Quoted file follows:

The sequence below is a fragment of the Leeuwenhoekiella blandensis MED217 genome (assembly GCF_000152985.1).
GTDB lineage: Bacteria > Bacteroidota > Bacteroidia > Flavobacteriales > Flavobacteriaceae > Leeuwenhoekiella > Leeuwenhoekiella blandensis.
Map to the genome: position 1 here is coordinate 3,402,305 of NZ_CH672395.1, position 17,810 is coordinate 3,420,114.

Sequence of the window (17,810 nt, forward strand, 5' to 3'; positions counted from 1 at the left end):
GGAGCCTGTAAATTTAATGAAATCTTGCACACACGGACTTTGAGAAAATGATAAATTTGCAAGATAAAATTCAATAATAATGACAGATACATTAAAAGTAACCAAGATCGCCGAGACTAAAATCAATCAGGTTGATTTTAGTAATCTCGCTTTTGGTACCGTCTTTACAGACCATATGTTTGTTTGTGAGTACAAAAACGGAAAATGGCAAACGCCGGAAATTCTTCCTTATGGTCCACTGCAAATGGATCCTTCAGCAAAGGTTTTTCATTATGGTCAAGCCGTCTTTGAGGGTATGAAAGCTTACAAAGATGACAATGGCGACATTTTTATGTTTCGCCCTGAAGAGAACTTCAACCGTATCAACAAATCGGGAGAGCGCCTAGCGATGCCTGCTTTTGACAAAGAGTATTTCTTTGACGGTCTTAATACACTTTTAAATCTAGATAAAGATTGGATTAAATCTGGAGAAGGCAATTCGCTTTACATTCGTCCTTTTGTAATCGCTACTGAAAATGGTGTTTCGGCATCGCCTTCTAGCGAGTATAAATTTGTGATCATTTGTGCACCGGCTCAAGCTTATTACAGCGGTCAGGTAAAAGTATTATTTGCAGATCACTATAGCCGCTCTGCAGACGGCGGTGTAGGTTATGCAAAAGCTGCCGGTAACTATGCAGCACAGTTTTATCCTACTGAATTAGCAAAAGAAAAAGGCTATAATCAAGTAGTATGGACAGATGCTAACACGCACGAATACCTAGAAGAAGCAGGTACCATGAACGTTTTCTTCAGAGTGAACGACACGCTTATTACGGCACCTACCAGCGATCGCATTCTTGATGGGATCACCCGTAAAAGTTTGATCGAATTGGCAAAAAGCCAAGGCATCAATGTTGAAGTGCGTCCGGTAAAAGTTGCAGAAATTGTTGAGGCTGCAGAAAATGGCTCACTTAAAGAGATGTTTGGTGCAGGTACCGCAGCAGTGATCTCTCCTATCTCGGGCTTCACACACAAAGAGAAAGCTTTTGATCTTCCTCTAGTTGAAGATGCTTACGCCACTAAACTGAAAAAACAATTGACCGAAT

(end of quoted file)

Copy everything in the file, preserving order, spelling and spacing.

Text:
The sequence below is a fragment of the Leeuwenhoekiella blandensis MED217 genome (assembly GCF_000152985.1).
GTDB lineage: Bacteria > Bacteroidota > Bacteroidia > Flavobacteriales > Flavobacteriaceae > Leeuwenhoekiella > Leeuwenhoekiella blandensis.
Map to the genome: position 1 here is coordinate 3,402,305 of NZ_CH672395.1, position 17,810 is coordinate 3,420,114.

Sequence of the window (17,810 nt, forward strand, 5' to 3'; positions counted from 1 at the left end):
GGAGCCTGTAAATTTAATGAAATCTTGCACACACGGACTTTGAGAAAATGATAAATTTGCAAGATAAAATTCAATAATAATGACAGATACATTAAAAGTAACCAAGATCGCCGAGACTAAAATCAATCAGGTTGATTTTAGTAATCTCGCTTTTGGTACCGTCTTTACAGACCATATGTTTGTTTGTGAGTACAAAAACGGAAAATGGCAAACGCCGGAAATTCTTCCTTATGGTCCACTGCAAATGGATCCTTCAGCAAAGGTTTTTCATTATGGTCAAGCCGTCTTTGAGGGTATGAAAGCTTACAAAGATGACAATGGCGACATTTTTATGTTTCGCCCTGAAGAGAACTTCAACCGTATCAACAAATCGGGAGAGCGCCTAGCGATGCCTGCTTTTGACAAAGAGTATTTCTTTGACGGTCTTAATACACTTTTAAATCTAGATAAAGATTGGATTAAATCTGGAGAAGGCAATTCGCTTTACATTCGTCCTTTTGTAATCGCTACTGAAAATGGTGTTTCGGCATCGCCTTCTAGCGAGTATAAATTTGTGATCATTTGTGCACCGGCTCAAGCTTATTACAGCGGTCAGGTAAAAGTATTATTTGCAGATCACTATAGCCGCTCTGCAGACGGCGGTGTAGGTTATGCAAAAGCTGCCGGTAACTATGCAGCACAGTTTTATCCTACTGAATTAGCAAAAGAAAAAGGCTATAATCAAGTAGTATGGACAGATGCTAACACGCACGAATACCTAGAAGAAGCAGGTACCATGAACGTTTTCTTCAGAGTGAACGACACGCTTATTACGGCACCTACCAGCGATCGCATTCTTGATGGGATCACCCGTAAAAGTTTGATCGAATTGGCAAAAAGCCAAGGCATCAATGTTGAAGTGCGTCCGGTAAAAGTTGCAGAAATTGTTGAGGCTGCAGAAAATGGCTCACTTAAAGAGATGTTTGGTGCAGGTACCGCAGCAGTGATCTCTCCTATCTCGGGCTTCACACACAAAGAGAAAGCTTTTGATCTTCCTCTAGTTGAAGATGCTTACGCCACTAAACTGAAAAAACAATTGACCGAAT